With a budget of 1,00,000 crore, AMRUT became the country’s first water-focused mission in 2015. The AMRUT project serves 60% of urban populations. Over 80,000 crore in projects have been halted, and more than 77,640 crores have been granted for project implementation. Work totalling 56,000 crores has been completed, and a further 48,000 crores have been added. 

AMRUT cities now have a total of 4.14 million water tap connections due to the Mission. Sewage connections for 85 million homes, including those serviced by septage facilities, have been given, bringing the total to 2.32 million. AMRUT aims to build a sewage treatment capacity of 6,000 MLD, with 1,800 MLD already constructed. In addition, processed 907 MLD increases used water recycling and reuse capacity.


Basic Goal 

There are four major goals of AMRUT’s Project: 

  • To begin, make sure that every home has a reliable water supply, including a working faucet and a sewage line.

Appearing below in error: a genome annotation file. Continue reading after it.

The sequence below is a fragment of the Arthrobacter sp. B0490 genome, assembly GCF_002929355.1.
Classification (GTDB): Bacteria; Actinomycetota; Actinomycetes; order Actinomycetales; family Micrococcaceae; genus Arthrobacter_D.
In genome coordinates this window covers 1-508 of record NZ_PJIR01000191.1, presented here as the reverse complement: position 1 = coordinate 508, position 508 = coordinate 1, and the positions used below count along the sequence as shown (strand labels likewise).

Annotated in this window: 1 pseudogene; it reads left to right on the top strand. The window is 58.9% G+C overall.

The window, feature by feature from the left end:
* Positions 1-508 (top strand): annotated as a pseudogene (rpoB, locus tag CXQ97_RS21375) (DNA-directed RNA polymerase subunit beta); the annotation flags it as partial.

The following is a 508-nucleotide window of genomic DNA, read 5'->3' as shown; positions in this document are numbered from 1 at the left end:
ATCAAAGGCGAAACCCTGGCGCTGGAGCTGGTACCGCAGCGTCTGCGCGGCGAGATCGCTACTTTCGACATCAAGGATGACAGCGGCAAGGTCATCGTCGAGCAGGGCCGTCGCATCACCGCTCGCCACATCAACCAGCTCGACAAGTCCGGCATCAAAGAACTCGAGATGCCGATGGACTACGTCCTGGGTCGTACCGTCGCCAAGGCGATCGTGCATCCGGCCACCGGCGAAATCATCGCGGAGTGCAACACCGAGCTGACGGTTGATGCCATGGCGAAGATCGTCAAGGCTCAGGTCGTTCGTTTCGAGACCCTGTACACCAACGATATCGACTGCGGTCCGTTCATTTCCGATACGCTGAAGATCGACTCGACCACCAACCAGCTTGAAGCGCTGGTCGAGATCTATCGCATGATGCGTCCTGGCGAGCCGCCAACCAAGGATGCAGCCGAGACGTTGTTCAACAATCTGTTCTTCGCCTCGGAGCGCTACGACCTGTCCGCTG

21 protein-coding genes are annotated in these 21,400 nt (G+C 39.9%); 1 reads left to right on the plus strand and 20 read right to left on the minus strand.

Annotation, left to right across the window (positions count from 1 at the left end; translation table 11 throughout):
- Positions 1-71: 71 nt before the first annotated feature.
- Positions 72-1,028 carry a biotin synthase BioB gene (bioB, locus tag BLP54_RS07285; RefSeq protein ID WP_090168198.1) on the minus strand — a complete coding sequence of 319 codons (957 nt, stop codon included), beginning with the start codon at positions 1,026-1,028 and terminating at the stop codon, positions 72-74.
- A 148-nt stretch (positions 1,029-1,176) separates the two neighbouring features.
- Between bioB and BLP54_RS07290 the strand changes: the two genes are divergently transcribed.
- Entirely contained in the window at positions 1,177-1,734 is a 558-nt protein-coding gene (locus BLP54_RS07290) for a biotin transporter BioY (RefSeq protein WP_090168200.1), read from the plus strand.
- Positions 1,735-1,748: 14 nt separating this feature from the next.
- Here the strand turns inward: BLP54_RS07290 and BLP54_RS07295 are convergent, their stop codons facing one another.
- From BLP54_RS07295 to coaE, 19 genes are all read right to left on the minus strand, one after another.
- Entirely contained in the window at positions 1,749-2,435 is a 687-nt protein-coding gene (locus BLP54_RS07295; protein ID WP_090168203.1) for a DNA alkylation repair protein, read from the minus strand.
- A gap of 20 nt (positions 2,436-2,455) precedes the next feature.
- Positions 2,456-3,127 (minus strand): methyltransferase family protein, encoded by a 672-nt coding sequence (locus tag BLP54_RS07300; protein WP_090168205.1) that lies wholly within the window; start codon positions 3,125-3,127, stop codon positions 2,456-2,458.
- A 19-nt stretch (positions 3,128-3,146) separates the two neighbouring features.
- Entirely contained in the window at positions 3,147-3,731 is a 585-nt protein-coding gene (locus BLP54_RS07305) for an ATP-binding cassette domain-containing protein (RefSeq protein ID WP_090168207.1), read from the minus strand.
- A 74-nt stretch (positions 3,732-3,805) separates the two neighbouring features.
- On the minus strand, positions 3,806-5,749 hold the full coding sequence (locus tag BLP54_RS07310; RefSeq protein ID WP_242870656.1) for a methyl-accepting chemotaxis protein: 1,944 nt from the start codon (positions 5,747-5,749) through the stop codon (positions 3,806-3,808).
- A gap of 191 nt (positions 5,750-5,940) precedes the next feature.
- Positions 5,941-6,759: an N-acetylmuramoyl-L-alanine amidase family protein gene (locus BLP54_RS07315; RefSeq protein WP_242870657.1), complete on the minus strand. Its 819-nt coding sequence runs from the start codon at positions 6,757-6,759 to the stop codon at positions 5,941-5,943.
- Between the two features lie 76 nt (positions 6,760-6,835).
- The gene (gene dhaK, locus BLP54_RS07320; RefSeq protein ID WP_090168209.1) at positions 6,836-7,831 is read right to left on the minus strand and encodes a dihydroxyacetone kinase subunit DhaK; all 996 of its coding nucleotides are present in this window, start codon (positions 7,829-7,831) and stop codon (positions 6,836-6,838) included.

• Next, increase the amenity potential of cities by ensuring that accessible green spaces are carefully maintained. 
  • Enhancing non-motor transportation amenities like walkways and bicycle tracks.
  • Reducing vehicle pollution is the final thing.

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AMRUT 2.0 aspires to make 4,700 towns and cities’ water secure’ as a result of these improvements. To solve water demands, revitalise water bodies, effectively manage reservoirs, reuse waste treatment plants, and promote a circular economy of water, it will assemble on the accomplishments of AMRUT, which has already begun. AMRUT 2.0 will cost 2,97,000 crores, which includes the government’s 76,760 crores. 

Until March 2023, the AMRUT 2.0 Mission will continue to get financial assistance in Rs. 10,000 crores from the Central Government and another Rs. 10,000 crores from the States.


  • About 10.7 crore people will be served by AMRUT 2.0’s goal of delivering 100% water access to all houses in about 4,700 ULBs by installing 2,68 million urban household tap lines.